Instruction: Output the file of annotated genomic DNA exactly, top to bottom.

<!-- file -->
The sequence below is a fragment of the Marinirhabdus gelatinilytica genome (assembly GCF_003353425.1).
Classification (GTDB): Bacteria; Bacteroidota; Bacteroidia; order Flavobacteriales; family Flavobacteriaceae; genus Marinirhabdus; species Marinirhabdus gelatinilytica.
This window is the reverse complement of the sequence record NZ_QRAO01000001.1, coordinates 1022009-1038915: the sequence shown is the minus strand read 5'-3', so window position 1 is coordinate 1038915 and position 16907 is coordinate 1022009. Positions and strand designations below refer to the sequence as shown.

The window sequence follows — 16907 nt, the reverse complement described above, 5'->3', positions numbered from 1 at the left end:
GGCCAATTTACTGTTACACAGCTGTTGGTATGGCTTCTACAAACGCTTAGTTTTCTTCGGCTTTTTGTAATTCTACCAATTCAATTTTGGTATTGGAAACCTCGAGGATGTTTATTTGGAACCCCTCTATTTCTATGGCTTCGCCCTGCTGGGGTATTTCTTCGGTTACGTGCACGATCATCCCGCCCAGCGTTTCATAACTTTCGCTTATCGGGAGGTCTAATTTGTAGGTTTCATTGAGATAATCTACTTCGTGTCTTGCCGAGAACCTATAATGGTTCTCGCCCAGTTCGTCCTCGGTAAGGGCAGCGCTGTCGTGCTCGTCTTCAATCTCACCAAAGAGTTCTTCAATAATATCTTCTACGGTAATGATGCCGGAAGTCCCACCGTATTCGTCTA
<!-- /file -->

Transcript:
The sequence below is a fragment of the Marinirhabdus gelatinilytica genome (assembly GCF_003353425.1).
Classification (GTDB): Bacteria; Bacteroidota; Bacteroidia; order Flavobacteriales; family Flavobacteriaceae; genus Marinirhabdus; species Marinirhabdus gelatinilytica.
This window is the reverse complement of the sequence record NZ_QRAO01000001.1, coordinates 1022009-1038915: the sequence shown is the minus strand read 5'-3', so window position 1 is coordinate 1038915 and position 16907 is coordinate 1022009. Positions and strand designations below refer to the sequence as shown.

The window sequence follows — 16907 nt, the reverse complement described above, 5'->3', positions numbered from 1 at the left end:
GGCCAATTTACTGTTACACAGCTGTTGGTATGGCTTCTACAAACGCTTAGTTTTCTTCGGCTTTTTGTAATTCTACCAATTCAATTTTGGTATTGGAAACCTCGAGGATGTTTATTTGGAACCCCTCTATTTCTATGGCTTCGCCCTGCTGGGGTATTTCTTCGGTTACGTGCACGATCATCCCGCCCAGCGTTTCATAACTTTCGCTTATCGGGAGGTCTAATTTGTAGGTTTCATTGAGATAATCTACTTCGTGTCTTGCCGAGAACCTATAATGGTTCTCGCCCAGTTCGTCCTCGGTAAGGGCAGCGCTGTCGTGCTCGTCTTCAATCTCACCAAAGAGTTCTTCAATAATATCTTCTACGGTAATGATGCCGGAAGTCCCACCGTATTCGTCTA